Downton Abbey Exhibition in New York City
I’m a big fan of the T.V. series Downton Abbey and was sad when it ended in 2016. Thankfully, Downton Abbey: The Exhibition coincided with my vacation (me-cation) to NYC, and I was able to attend with a complimentary press ticket. The three-level exhibit showcases costumes, props, accessories, and more.
Before the exhibit, guests watch a video featuring Mr. Carson, who explains the do’s and don’ts for your visit (for example, photography is ok, video recording is not).
Upon entering the exhibit, we are greeted by a realistic-looking hologram video of Mrs. Hughes, who encourages us to enter.
Like the estate in the show, the bottom floor is where the staff and kitchen reside. Guests are greeted with kitchen aromas from a pot that constantly steams but never burns. The scent of fresh baked apple pie fills the air, and reading materials explain how the set coincides historically with Edwardian England, how some props were modified, such as making the kitchen table lower to suit Mrs. Patmore’s short stature.
Half of the servant’s table is available for fun photo opportunities!
An iconic display throughout the show and in the opening credits is the servant’s wall of bells. Very cool to see them in person!
Before the escalators to the second floor, guests are encouraged to take a quiz on one of the kiosks to see if you are “fit to work at Downton Abbey”. My answers concluded I would be a a good cook!
On the second floor is a screening area with a montage of video clips from the show. Since it’s been a couple years since the series ended, it was a nice recap. This floor houses the formal dining area, complete with fine china and silverware. It was blocked off (for obvious reasons), but you can still take a selfie from the corner. A video entitled, “Protocol with Mr. Carson” plays in the room. It explains the etiquette for formal dining (use the hostess as a cue), which I found quite fascinating.
I love all the gorgeous costumes in the show. Dinnertime was always a treat, as it was customary for aristocrats to dress up. I loved seeing the fashions and accessories on display from the show, set between 1912 and 1926.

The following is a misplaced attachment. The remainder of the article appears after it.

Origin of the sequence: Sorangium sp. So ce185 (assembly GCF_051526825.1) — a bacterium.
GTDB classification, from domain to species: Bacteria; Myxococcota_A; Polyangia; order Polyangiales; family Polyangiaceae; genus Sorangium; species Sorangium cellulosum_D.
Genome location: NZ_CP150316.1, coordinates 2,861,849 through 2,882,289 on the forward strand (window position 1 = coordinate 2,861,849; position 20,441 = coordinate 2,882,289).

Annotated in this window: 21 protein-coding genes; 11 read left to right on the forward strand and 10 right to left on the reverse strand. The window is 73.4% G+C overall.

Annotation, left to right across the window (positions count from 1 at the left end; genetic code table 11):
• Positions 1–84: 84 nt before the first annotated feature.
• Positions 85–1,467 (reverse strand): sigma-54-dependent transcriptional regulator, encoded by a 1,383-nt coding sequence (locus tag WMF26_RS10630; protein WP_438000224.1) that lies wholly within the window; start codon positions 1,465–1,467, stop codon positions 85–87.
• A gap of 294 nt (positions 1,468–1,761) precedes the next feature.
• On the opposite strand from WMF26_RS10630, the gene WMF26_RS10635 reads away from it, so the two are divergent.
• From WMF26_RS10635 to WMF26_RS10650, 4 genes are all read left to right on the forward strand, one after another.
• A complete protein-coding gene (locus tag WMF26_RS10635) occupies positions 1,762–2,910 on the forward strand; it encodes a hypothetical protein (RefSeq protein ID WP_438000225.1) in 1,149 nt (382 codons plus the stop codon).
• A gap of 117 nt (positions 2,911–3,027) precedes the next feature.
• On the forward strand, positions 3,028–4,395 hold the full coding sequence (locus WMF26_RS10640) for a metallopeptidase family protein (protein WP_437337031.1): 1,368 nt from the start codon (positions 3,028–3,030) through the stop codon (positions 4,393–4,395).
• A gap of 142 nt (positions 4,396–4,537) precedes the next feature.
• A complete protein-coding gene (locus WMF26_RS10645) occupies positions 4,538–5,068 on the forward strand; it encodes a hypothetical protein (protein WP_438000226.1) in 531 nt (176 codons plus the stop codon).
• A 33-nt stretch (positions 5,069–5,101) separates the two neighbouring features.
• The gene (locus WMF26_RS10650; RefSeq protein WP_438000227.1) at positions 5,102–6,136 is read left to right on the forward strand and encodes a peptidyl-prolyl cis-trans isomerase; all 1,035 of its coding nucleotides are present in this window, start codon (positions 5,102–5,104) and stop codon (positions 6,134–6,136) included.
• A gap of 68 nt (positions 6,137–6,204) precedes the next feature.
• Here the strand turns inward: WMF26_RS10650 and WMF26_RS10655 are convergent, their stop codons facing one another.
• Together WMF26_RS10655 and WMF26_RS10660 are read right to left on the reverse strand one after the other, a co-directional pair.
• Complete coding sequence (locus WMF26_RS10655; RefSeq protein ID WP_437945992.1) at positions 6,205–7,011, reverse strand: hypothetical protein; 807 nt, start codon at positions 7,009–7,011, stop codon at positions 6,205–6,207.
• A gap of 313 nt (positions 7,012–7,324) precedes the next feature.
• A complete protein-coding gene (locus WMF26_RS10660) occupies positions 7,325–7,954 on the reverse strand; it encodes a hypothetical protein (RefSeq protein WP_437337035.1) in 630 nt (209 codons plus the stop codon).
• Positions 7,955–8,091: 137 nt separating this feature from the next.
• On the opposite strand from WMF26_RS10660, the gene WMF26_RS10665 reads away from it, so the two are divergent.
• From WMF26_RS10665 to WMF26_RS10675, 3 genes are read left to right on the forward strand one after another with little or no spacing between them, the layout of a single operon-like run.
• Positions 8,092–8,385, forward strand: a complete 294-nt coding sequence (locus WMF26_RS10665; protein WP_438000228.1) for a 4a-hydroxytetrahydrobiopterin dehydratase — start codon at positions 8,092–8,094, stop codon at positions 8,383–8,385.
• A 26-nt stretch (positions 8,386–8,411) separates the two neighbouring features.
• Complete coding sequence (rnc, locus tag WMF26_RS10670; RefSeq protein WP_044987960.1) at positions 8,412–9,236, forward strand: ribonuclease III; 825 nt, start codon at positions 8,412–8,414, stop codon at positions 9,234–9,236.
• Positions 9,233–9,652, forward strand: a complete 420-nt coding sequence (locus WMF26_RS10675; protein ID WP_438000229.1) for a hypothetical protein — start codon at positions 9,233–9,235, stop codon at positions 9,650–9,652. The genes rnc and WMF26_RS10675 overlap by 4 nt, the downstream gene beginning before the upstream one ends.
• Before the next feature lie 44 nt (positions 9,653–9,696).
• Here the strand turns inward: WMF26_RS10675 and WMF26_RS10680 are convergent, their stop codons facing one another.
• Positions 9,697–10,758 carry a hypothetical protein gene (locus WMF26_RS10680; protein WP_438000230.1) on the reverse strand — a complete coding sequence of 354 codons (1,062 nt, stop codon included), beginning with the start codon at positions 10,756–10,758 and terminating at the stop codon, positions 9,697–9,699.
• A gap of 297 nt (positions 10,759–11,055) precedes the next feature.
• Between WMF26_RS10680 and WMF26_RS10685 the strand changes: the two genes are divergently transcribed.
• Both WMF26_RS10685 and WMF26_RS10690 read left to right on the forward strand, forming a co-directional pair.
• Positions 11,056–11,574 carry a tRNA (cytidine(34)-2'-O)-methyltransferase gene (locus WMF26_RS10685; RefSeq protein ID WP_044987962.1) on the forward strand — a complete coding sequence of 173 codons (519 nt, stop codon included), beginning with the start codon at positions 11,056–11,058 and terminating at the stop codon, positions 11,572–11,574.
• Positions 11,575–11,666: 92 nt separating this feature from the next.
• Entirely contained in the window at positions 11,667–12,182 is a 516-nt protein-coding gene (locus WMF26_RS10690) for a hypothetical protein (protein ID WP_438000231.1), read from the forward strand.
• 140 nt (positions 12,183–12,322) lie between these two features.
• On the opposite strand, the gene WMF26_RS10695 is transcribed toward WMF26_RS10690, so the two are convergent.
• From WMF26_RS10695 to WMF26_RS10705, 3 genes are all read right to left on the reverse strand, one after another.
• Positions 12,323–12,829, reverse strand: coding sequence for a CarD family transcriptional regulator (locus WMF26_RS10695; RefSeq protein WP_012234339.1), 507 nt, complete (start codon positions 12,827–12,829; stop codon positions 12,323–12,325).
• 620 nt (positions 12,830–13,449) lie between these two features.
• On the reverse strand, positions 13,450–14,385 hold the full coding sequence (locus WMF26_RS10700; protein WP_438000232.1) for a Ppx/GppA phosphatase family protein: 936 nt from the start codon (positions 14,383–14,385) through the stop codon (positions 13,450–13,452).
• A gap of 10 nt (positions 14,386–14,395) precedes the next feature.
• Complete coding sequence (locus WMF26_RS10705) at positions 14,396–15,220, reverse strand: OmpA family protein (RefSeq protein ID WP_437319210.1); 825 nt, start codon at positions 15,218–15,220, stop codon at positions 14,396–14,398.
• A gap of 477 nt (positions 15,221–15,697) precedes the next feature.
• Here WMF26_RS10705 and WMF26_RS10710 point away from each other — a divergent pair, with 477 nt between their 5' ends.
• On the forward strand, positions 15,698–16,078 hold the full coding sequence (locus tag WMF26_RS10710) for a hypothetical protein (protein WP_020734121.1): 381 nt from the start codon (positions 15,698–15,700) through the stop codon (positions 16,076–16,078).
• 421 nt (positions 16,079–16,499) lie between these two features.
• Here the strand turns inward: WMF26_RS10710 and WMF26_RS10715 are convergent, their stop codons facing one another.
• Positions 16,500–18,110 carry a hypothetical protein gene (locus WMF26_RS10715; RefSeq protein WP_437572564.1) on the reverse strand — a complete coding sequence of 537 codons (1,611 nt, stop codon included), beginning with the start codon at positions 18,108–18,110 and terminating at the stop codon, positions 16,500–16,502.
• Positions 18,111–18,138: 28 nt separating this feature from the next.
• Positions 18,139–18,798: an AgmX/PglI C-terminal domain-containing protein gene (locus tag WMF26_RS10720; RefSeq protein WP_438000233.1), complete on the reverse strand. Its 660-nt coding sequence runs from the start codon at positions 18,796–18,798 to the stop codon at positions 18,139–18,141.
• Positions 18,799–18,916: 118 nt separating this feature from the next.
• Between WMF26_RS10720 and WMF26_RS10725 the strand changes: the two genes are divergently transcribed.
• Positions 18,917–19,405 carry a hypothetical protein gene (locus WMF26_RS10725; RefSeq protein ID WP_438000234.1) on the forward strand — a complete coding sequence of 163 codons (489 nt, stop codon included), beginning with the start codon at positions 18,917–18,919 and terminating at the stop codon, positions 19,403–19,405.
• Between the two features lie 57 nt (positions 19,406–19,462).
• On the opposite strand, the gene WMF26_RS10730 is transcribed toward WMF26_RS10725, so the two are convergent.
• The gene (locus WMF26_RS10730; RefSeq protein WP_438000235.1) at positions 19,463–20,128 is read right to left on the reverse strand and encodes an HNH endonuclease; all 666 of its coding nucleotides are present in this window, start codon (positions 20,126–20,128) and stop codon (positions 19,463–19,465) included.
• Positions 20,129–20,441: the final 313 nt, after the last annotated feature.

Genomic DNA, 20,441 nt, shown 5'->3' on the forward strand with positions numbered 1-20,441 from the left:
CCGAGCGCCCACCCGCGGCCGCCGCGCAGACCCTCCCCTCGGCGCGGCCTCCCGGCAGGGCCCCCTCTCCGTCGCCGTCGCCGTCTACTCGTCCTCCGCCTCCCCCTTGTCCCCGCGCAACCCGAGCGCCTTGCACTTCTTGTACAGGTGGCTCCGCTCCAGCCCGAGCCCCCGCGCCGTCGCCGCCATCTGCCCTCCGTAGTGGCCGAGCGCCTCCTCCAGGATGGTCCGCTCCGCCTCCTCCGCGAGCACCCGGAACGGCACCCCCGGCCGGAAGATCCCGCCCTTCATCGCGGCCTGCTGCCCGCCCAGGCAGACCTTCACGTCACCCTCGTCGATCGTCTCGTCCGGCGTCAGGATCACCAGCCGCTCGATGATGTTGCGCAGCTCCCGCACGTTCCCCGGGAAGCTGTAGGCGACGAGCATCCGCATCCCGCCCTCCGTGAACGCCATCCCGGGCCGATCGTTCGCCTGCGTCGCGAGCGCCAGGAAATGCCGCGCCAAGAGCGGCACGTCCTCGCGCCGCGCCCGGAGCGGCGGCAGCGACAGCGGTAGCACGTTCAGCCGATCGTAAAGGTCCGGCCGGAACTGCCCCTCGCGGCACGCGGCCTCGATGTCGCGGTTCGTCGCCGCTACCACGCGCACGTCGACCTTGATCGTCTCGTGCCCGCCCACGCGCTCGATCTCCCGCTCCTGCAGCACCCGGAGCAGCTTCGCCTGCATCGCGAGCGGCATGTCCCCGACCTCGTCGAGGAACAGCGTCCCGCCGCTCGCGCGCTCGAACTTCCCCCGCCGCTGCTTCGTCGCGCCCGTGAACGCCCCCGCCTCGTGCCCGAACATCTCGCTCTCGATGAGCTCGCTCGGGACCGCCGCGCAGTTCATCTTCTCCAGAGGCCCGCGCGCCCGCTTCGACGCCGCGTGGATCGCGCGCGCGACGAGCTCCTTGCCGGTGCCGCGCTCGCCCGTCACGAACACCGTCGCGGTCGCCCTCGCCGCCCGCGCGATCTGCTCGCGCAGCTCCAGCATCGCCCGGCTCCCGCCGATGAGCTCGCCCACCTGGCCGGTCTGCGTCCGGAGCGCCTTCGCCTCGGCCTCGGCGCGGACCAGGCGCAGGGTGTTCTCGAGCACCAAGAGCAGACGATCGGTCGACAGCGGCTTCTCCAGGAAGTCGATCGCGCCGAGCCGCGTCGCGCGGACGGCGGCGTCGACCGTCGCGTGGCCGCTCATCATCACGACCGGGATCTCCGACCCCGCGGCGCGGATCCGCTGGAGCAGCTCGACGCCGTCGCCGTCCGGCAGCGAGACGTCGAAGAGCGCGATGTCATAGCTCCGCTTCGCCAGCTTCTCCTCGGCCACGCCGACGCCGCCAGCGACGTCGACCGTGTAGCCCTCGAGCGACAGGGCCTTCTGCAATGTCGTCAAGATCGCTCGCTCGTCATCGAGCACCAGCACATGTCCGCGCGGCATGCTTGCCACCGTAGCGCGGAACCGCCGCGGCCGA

Level three was probably my favorite floor. The main characters from the show each have a section with images, a profile, and some props and costumes from some pivotal moments in the show. The replica of Lady Mary’s room is quite extraordinary.
I loved how detailed all the props were, down to the style of handwriting, stationery, and photographs.
The final section of the exhibit on the third level are more costumes. Here, I saw from the ordinary daywear (which by today’s standards are far from ordinary), to the elaborate formal and wedding gowns. The detail and quality of materials is impressive.
When you leave the exhibit, guests are welcome to hit a gong. During Edwardian times, the gong sound indicated important times of the day. At the exhibit, it is a nice way to say goodbye to such a fantastic television series.
The Gift Shop
Plenty of Downton Abbey themed items in the gift shop! Among them: tea, books, pillows, postcards, and more. It’s the perfect place to find a gift for yourself or a fellow Downton Abbey fan!
I highly recommend this exhibit for any Downton Abbey fan.
Downton Abbey: The Exhibition
Downton Abbey: The Exhibition, based on the beloved television show, transports you to post-Edwardian England, where the characters and the iconic house come to life. You’ll be immersed in the fascinating social history, culture, and some of the most memorable moments from the show’s six-season run.
It’s currently on display in New York at 218 West 57th Street between Broadway & 7th Avenue. It may go on tour to other locations. Join their mailing list on their website for up-to-date information. Visit their website for pricing, details, and more:
Disclaimer: Westside Mommy attended this exhibit using a press ticket. No monetary compensation was exchanged for this post. All opinions are honest and 100% my own. This post contains affiliate links (below).